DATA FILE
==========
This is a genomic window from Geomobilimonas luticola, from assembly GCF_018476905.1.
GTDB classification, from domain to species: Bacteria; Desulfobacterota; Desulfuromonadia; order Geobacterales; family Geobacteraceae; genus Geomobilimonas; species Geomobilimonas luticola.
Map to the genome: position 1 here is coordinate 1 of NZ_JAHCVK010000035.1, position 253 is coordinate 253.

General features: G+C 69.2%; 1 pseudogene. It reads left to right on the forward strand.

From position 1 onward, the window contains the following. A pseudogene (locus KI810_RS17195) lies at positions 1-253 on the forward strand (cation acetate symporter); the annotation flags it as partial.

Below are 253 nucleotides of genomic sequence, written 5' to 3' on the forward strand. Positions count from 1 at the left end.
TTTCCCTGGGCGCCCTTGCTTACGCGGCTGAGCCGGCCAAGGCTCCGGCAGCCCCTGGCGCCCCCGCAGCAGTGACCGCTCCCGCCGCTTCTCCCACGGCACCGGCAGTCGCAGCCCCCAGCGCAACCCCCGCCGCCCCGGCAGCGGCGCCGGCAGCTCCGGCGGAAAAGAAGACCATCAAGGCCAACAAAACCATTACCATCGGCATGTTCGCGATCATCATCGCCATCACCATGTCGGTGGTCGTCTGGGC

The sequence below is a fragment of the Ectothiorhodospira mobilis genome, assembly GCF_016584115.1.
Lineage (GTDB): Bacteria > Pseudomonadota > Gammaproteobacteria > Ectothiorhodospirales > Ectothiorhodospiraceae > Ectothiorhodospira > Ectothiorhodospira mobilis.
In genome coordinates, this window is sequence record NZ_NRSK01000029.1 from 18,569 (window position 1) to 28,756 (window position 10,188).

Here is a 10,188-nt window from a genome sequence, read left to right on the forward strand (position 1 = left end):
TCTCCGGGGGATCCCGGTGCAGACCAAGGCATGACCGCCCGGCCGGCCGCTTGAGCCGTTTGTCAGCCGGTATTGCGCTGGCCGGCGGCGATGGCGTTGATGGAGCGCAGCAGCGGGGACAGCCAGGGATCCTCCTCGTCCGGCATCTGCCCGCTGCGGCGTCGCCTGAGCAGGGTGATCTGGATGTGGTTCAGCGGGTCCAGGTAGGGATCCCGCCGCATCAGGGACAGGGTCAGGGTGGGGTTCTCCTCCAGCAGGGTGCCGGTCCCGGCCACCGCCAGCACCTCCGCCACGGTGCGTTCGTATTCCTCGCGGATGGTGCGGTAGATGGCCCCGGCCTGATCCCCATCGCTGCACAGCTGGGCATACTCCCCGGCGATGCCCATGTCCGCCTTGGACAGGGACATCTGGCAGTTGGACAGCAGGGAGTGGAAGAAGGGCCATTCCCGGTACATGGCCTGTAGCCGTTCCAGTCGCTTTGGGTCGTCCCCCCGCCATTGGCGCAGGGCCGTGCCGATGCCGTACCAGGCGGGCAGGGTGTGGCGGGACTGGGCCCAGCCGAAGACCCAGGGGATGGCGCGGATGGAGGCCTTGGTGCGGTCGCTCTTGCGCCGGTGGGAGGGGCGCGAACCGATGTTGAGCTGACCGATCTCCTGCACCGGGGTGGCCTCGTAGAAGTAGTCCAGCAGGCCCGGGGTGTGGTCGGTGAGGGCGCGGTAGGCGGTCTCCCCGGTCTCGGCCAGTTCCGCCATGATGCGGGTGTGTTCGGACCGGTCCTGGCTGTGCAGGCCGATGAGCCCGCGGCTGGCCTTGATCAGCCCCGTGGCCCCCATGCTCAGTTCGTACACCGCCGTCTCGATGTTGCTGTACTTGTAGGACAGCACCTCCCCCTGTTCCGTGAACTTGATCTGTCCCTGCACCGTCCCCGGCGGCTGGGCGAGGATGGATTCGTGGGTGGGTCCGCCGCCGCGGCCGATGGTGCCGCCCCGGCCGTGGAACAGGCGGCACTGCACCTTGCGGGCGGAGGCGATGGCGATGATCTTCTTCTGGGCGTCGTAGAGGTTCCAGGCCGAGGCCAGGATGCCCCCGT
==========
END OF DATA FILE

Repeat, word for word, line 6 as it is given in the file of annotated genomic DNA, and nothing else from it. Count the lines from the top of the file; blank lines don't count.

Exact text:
Below are 253 nucleotides of genomic sequence, written 5' to 3' on the forward strand. Positions count from 1 at the left end.